Saturday, 12 February 2011

The emergence of Social Liberalism

For a recent essay I had to answer the question 'was the new Liberalism simply a response to the emergence of socialism?'  Here is a precis of some of the more interesting aspects:

Liberalism’s evolution during the latter half of the Nineteenth Century can be defined as what John Stuart Mill describes the ‘struggle between liberty and authority’. He argued that individuals should be free from the state, provided they do not harm another’s liberty; they should even be free from control if they cause harm to themselves.

Mill went on to warn against the consensus of majorities and assumed wisdom within society, which he believed leads to an assumption of infallibility in dominant ideas and a suppression of free thought. Mill suggests that this creates conformity which stifles progress, and therefore that individualism is desirable in society.

William Gladstone’s Liberalism was characterised by support for free trade, mistrust of imperialism and a desire that the ‘state withdraw where it had no business to meddle’. As the ‘franchise’ extended and clerical workers gained political influence, the Liberal Party became divided between the conflicting interests of property and supporters for various reforms.

The party’s politicians became more concerned with notions of rights and justice; the Radicals were particularly interested in social equality, ending Britain’s urban deprivation and extreme poverty. Gradually during this period British Liberalism evolved from being predominantly the champion of individual rights, to an ideology which was concerned for the rights of the many, leading to the first elements of welfare.

New Liberalism somewhat evolved from the progressive Liberals desire to reunite the Liberal Party with a socialistic and individual liberty agenda. However they rejected socialist theory in its ‘universal’ application as they were deeply sceptical of the Labour Party, which they believed to be uninterested in the rights of the individual.

The economist John Hobson’s work became influential with the Progressive Liberals as he argued for a new economic strategy which sought for the government to take a greater role managing both the public’s consumption, as well as encouraging the public to save. This would ultimately lead to a shift in ideology for the Liberal Party, away from a Laissez-fair to more interventionist policies.

Hobson went on to argue that he believed that there were ‘compatibilities’ between socialism and Liberalism, however he did not believe there were ‘interconnections’. He believed that the ideologies of Liberalism, which take personal freedoms as its aim and socialism, which to varying extents, seeks to ‘subordinate’ the individual towards a collective state effort are not as contradictory ideals as they may appear on first inspection. Hobson thought that a compromise which could unite these two ideologies of the individual and the state, could lead to a ‘rationalisation’ of capitalism and build a more ‘cooperative’ society in Britain.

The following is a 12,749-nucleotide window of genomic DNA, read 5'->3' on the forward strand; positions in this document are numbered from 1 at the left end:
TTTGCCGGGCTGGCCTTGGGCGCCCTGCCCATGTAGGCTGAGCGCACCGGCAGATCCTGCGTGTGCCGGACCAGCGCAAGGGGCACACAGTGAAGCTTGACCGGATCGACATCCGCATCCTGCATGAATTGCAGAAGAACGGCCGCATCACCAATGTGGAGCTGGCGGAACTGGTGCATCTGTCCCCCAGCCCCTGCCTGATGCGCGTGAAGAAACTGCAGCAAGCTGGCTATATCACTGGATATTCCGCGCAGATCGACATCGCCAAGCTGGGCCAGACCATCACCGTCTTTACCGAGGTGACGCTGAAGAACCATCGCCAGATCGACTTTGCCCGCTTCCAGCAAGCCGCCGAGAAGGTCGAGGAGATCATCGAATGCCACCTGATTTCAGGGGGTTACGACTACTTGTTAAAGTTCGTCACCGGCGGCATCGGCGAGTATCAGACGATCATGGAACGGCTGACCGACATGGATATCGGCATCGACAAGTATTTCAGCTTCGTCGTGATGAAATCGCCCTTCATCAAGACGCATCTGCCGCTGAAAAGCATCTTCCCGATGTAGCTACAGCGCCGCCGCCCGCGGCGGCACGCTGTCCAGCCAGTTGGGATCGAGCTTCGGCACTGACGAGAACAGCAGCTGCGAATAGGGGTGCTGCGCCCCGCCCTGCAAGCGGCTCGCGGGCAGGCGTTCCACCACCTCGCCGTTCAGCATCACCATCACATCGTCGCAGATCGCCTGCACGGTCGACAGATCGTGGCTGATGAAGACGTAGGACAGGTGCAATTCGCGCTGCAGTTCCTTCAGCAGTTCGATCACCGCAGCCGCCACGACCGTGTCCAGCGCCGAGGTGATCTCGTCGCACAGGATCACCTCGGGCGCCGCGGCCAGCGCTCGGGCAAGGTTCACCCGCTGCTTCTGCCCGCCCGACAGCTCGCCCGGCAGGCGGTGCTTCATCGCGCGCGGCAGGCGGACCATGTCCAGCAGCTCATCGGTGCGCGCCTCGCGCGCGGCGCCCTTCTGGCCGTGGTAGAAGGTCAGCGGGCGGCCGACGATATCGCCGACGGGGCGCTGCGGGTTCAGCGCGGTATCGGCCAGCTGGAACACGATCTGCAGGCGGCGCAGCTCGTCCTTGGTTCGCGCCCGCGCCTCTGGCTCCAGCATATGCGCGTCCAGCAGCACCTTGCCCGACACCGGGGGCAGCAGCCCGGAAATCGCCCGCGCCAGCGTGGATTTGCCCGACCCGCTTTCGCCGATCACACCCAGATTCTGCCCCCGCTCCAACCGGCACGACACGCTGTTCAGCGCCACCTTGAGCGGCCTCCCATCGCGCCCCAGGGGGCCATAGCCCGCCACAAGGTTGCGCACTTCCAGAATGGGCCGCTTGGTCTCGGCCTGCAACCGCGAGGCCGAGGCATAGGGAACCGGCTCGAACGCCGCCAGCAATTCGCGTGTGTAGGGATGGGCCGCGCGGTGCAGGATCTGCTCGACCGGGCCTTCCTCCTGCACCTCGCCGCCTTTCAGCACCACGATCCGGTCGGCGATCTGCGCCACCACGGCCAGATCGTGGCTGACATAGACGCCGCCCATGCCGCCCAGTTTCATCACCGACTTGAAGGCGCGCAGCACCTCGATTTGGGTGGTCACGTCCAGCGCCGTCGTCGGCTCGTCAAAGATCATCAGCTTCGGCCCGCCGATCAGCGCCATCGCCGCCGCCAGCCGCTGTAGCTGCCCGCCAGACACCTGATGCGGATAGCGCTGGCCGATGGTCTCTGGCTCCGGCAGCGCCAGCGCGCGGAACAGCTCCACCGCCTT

Leonard Hobhouse’s vision of a Liberal rationalisation became known as ‘social liberalism’ and was designed as an answer to the philosophical issue of whether any connection between Liberalism and socialism existed in reality. Hobhouse argued for three principles of ‘rational reconstruction’. These consisted of an effective social system, the liberation of individuals, and a ‘philosophic socialism’ which sought a government which operated for the ‘common good’.

The Twentieth Century has paradoxically seen Liberalism decline across most of the world as a political force exclusive to Liberal Parties; whilst liberalism has become the dominant background theory which pervades political thought across the political parties and is now the accepted ideological framework for most modern societies.

It is to this curious contradiction that ‘new’ or ‘social’ Liberalism developed, being characterised by a strong moral and social ethos, concerned that society reflects the efforts of individuals and eliminates illegitimate advantage. There is a desire for fairness and welfare; but with a central theme of supporting the moral significance of the individual. There can be no liberty, if the individual does not have decent housing, is not given a good education, and is not protected from exploitation. This new Liberalism accepts the intervention of the state, to provide fair conditions so that every individual has the opportunity to enjoy and explore their liberty.

This therefore perhaps explains the peculiar situation in Britain, whereby political parties of the ‘left’ and ‘right’ appeal to the ‘centre’ in general election campaigns; as the public now feel so secure in their liberty that they believe that so long as these freedoms are not challenged, then a party which is defined by personal freedom is somewhat irrelevant.

It is inaccurate and simplistic to describe new Liberalism as simply a response to socialism. New Liberalism is influenced by similar aims and shares the principles of equality and social justice with socialism; however its abhorrence of authoritarianism and class conflict combined with a strong belief in liberty with individual personal freedom, creates a coherent and independent political ideology which is in itself distinct from socialism.

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